National Fisherman


Coastlines 

SamHillSamuel Hill is associate editor for National Fisherman.

 

 

Though Alaska is the biggest player in the U.S. seafood industry by far, the small role it plays on a global stage is surprising. The state hauled up 5.5 billion pounds in 2011, but that was only a small fraction of the world’s 100 million metric tons of seafood.

Despite hefty competition, however, there is good news for Alaska seafood — and its prices — according to Andy Wink of the McDowell Group. I watched his presentation about Alaska’s outlook for the Alaska Seafood Marketing Institute at Day 1 of the Pacific Marine Expo in Seattle on Tuesday.

In the salmon industry, for instance, global supply is expected to go through the roof as Chile continues to come back after disease sidelined its farmed product. More fish in the market typically means lower prices for all.

This is where Alaska’s image helps. Though fishermen can’t “throw more feed in the water,” said Wink, their product is special enough to be set apart so consumers value it above farmed product. “I think one of the most encouraging things we’re seeing is the value of Alaska salmon continues to rise despite that competition,” said Wink.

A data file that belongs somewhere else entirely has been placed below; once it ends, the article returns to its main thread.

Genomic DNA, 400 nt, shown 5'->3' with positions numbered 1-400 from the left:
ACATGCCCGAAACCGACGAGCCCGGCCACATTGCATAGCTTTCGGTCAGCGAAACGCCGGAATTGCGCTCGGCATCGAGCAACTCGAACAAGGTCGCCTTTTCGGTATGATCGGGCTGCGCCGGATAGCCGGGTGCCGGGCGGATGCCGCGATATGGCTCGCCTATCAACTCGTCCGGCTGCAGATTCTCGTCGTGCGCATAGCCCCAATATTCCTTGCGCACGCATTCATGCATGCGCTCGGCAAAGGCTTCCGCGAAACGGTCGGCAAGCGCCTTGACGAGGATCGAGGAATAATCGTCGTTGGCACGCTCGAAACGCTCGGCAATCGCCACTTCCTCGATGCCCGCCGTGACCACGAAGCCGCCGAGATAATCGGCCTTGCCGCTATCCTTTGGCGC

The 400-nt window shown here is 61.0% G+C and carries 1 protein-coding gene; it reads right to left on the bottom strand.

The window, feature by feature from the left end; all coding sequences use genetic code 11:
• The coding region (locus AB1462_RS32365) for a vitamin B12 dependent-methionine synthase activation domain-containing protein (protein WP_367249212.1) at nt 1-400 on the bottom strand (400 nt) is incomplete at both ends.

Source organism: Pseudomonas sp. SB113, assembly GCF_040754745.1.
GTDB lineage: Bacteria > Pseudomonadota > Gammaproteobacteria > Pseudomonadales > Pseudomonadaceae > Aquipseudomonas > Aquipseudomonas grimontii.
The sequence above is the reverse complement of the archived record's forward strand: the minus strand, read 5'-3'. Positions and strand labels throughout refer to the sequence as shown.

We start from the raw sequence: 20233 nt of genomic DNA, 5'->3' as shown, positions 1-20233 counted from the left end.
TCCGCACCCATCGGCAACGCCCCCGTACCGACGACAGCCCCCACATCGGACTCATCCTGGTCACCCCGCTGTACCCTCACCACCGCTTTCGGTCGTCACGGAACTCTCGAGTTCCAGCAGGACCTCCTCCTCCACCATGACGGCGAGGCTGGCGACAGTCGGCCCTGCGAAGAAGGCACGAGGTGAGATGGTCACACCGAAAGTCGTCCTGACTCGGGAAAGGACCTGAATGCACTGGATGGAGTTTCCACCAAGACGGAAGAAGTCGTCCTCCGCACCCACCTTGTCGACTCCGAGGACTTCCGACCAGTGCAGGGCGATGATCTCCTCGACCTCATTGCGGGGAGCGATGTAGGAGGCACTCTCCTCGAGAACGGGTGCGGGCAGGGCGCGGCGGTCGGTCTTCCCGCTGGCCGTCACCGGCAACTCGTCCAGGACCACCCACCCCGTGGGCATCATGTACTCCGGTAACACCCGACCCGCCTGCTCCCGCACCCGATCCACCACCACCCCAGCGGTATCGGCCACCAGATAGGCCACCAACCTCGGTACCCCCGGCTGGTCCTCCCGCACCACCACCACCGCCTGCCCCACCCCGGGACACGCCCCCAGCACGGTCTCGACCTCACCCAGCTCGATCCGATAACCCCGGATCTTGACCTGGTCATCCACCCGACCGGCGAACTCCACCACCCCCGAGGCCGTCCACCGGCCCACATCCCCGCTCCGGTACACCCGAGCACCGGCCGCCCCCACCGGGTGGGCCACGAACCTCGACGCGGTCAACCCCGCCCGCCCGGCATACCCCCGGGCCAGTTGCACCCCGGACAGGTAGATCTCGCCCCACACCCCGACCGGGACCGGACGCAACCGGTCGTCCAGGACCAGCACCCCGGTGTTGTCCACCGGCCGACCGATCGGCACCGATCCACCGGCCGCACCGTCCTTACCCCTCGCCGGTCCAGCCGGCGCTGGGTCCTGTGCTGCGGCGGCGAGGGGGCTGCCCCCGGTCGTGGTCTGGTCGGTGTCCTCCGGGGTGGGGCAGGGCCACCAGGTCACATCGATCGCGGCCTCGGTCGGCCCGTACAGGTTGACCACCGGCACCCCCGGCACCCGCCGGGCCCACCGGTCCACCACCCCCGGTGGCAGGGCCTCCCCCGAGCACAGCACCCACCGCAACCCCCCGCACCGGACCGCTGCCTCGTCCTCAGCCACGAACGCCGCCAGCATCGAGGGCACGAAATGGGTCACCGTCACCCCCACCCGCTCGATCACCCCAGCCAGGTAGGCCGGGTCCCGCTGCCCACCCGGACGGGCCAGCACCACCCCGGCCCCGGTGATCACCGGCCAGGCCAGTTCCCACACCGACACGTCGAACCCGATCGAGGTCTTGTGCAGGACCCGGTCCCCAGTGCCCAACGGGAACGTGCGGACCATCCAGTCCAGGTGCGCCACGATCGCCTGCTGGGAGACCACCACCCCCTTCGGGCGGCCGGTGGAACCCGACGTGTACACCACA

Fishermen can help with marketing too. Tyson Fick, ASMI’s communications director, said the organization is trying to get fishermen more involved in telling the story of Alaska seafood — by telling their own stories. ASMI is holding a photo contest where entrants can win an Ipad if they win in one of five different categories.

Inside the Industry

The New England Fishery Management Council recently elected Dr. John F. Quinn of Massachusetts and E. F. “Terry” Stockwell III of Maine to serve respectively as chairman and vice chairman in the year ahead. The two have led the Council since 2014 but reversed roles this year. 

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Vigor will debut an affordable 142-foot freezer longliner designed specifically for North Pacific fishing at the 2016 Pacific Marine Expo in Seattle.

 

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